How to make Chargeback claim
Proof of the transaction like receipts, online order confirmation or your bank statements.
First you need to try to resolve the issue with the retailer before you can complete a Chargeback request. Contact them by phone, post, email or in person to try to get your money back.
If the retailer refuses to give you a refund, you can start a Chargeback claim:
Contact your provider (by phone or by visiting a branch) and tell them that you want to make a claim through the Chargeback scheme
Give full details of the transaction you want refunded
If required, provide them with copies of any correspondence you had when you tried to get your money back from the seller, including letters emails and records of phone calls.
Some banks will ask you to complete a claim form, but others just take details of the transaction and start the claim for you.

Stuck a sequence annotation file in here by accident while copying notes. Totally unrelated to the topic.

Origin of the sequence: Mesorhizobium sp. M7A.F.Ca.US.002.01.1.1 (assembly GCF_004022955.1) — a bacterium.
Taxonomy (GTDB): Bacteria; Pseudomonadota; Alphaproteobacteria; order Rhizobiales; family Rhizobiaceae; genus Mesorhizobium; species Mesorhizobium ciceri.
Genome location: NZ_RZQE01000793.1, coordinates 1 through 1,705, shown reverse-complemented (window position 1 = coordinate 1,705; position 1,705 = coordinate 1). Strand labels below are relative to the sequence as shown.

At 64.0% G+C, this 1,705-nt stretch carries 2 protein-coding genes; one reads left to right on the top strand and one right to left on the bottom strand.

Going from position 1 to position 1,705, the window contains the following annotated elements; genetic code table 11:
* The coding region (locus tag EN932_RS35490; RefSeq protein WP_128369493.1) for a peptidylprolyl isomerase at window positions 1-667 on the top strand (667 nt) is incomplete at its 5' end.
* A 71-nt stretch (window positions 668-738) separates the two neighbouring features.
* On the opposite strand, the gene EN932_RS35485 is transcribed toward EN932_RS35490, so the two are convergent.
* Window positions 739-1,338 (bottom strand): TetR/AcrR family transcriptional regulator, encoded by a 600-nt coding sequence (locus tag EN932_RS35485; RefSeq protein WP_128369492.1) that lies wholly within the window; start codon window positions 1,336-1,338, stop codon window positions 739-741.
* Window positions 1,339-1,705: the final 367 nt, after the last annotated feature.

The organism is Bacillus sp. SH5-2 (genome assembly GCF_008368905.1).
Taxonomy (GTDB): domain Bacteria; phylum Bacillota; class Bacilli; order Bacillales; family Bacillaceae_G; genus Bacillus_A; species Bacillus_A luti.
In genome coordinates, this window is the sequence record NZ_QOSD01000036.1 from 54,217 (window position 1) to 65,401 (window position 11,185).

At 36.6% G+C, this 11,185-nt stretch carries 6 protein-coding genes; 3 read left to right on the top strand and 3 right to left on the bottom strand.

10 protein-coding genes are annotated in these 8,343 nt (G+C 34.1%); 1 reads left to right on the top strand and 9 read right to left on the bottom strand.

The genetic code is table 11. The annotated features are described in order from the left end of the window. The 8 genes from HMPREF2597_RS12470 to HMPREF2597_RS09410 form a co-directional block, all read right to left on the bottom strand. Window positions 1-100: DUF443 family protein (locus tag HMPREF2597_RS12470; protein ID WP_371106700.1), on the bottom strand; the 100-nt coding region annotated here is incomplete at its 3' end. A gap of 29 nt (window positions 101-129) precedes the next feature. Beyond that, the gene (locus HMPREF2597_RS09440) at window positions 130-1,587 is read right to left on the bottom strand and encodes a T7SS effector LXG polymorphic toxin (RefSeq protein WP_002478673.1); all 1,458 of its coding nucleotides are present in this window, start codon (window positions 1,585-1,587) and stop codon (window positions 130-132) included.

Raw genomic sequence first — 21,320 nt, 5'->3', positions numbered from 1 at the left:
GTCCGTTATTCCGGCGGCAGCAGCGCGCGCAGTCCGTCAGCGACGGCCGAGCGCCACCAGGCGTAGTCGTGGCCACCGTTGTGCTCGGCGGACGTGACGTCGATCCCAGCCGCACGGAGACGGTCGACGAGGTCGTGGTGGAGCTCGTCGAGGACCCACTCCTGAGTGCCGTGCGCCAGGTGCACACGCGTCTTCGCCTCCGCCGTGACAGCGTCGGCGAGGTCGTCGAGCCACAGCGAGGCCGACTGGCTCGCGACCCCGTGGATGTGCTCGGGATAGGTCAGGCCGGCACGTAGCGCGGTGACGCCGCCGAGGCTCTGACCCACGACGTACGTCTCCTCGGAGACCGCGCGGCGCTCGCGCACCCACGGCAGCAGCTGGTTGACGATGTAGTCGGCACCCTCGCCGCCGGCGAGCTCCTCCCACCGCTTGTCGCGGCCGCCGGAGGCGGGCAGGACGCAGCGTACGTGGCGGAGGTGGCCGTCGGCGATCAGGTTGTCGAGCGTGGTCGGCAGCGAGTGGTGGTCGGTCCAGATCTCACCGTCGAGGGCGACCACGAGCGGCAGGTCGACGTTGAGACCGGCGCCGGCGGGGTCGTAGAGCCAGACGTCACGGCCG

Does your bank know what Chargeback is?
The person you speak to at your bank may be unaware of the Chargeback scheme because it is not as well known as Section 75 protection.
If so, ask to speak with a supervisor or suggest they check with a manager, who can tell them the procedure for the Chargeback scheme.
How long will it take to get your money back?
When you raise a Chargeback request, your bank should let you know how long it will take.
This will vary depending on which bank you use and how straightforward your claim is.
Some banks will re-credit your account straight away, but reserve the right to take the money back if your claim is unsuccessful. Others will investigate the claim before crediting your account.
What if your claim is rejected?
If your request is rejected you are entitled to be told why.
If you feel that their decision is unfair you can complain to the bank. If they still refuse your claim you have six months to take your case to the Financial Ombudsman, who may overturn the bank's decision.
However, you cannot take your bank or card provider to court because offering the Chargeback scheme is not a legal requirement.